Indian Internet addiction

University administrators aim to prevent a new generation of India's best and brightest from succumbing to the evils of broadband seduction.

Published March 13, 2007 5:17PM (EDT)

The Indian Institute of Technology in Bombay announced new restrictions on Internet use this week for students living in IIT "hostels" -- the Indian equivalent of college dormitories. From 11 p.m. to 12:30 p.m., Internet use will be sharply curtailed. That means no more locally networked games of CounterStrike, chatting, downloading of movies, hacking or otherwise tripping the Web fantastic. (Thanks to DesiPundit for the link to Youth Curry's ruminations on the news.)

The genesis of the decision appears to be the suicide of an IIT-Bombay student in October 2005, growing attendance problems in morning classes, and a generalized fear that a new generation of IIT students is turning into unsocialized zombies. A collection of letters by current IIT students and alumni in response to one eloquent denunciation of the ill effects of broadband Internet access in every hostel room covers all the angles: There is the old guard nostalgically remembering the days when students were forced to hang out together, because the only computers available were located in centralized labs. There are the current students, noting that CounterStrike is a great way to relieve stress, but also acknowledging that, yes, maybe playing games obsessively for an entire year is not good for one's education.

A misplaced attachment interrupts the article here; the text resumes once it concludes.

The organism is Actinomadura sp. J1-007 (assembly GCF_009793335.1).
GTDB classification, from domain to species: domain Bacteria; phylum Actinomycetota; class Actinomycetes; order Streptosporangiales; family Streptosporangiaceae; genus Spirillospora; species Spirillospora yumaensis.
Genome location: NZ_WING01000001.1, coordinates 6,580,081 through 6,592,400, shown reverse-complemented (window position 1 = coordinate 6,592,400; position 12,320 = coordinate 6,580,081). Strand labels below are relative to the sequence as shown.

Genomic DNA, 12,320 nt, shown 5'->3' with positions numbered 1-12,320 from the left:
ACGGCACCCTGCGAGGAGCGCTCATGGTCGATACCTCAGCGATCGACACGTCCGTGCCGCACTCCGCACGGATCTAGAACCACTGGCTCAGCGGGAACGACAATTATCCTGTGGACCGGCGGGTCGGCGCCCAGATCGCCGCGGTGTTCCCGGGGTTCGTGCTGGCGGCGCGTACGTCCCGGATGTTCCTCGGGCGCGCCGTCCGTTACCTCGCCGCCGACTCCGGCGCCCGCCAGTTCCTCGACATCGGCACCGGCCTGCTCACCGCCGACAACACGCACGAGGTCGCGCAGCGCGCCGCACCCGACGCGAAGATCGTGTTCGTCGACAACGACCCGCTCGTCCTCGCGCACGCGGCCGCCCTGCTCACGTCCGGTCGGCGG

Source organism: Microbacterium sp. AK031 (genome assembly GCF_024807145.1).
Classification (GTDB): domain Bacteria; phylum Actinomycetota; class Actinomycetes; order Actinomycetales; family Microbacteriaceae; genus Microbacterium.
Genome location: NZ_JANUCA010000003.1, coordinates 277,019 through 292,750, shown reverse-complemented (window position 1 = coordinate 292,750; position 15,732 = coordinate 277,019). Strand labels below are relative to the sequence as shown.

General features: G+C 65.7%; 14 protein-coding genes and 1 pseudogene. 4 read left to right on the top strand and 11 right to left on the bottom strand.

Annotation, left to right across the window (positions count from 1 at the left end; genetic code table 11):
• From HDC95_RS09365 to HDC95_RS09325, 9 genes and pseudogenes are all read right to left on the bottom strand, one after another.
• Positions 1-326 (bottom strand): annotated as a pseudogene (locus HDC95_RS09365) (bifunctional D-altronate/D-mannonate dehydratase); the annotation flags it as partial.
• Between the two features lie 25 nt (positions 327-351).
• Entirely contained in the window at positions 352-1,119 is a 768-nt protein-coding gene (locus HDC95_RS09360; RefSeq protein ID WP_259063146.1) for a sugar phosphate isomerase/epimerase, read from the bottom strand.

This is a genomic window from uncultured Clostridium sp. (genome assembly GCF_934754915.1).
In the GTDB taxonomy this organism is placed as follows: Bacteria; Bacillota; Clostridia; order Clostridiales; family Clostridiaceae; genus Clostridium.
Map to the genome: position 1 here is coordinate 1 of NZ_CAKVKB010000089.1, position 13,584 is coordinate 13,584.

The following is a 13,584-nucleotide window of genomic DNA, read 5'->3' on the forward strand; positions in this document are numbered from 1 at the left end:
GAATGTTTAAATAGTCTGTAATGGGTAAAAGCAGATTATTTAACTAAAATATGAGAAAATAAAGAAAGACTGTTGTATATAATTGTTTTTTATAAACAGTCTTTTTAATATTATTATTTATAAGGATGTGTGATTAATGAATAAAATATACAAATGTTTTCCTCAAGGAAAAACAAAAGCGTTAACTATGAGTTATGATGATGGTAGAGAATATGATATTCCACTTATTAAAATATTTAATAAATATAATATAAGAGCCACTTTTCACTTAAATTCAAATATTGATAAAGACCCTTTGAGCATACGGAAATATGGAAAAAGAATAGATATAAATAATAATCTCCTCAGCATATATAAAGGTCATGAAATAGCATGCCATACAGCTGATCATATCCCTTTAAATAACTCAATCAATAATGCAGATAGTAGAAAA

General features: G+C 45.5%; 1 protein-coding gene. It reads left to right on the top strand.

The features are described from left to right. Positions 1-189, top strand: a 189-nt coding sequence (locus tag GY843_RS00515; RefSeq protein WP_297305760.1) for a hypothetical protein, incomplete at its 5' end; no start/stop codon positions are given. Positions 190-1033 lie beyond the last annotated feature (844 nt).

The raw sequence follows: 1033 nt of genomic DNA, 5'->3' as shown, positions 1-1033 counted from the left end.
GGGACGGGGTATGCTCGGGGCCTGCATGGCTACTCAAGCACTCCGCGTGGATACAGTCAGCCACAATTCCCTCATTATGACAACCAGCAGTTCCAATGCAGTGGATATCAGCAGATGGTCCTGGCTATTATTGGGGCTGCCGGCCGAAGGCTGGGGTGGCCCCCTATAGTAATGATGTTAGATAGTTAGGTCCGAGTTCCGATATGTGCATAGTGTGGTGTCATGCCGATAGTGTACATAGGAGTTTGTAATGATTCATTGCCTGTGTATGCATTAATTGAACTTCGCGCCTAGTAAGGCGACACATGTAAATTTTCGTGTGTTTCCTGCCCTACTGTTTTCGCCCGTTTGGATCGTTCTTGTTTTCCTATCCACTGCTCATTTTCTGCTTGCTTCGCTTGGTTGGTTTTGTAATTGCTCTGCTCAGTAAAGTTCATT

The same story can be told anywhere in the world where a new generation grapples with the immersive seductions of the broadband Internet. It can be told about my own house, where, if my 9-year-old was left to his own devices, he would be playing computer games 24/7 until his little fingers were too tired to grip a mouse. In its archetypal outlines, it is an unexceptional tale -- the old guard is always dismissive of the new, and "Internet addiction" is an easy, ever-popular scapegoat for all manner of social ills.

The new rules at IIT-Bombay bring with them some extra frisson, however, simply because of their symbolism. The jewels of India's educational crown, the IITs have produced thousands of graduates who have led India's surge into the global economy as a software-producing powerhouse. IIT alumni are in part responsible for building the online universe that is sucking up attention spans right and left. There is a certain irony to a narrative in which Internet addiction is blamed for destroying the student careers of India's best and brightest future computing stars.

But if you look more closely at the stories of students who have been commenting in their blogs about the Internet restrictions or the suicides of students, it seems at least possible that the long nights spent hacking or gaming are a symptom, not a cause, of larger problems. IIT students mention the word "stress" with great frequency. Just getting into the elite academies is a heroic feat, but once there, the cream of the crop suddenly find themselves compared to others who are as smart or smarter than they are, all in the service of carving out a niche in a global economy where the competition grows more ferocious by the minute. No wonder they need to blow off steam. No wonder some commit suicide.

Will cutting off broadband access for any number of hours make a difference to that dynamic? One guesses not.

By Andrew Leonard

Andrew Leonard is a staff writer at Salon. On Twitter, @koxinga21.

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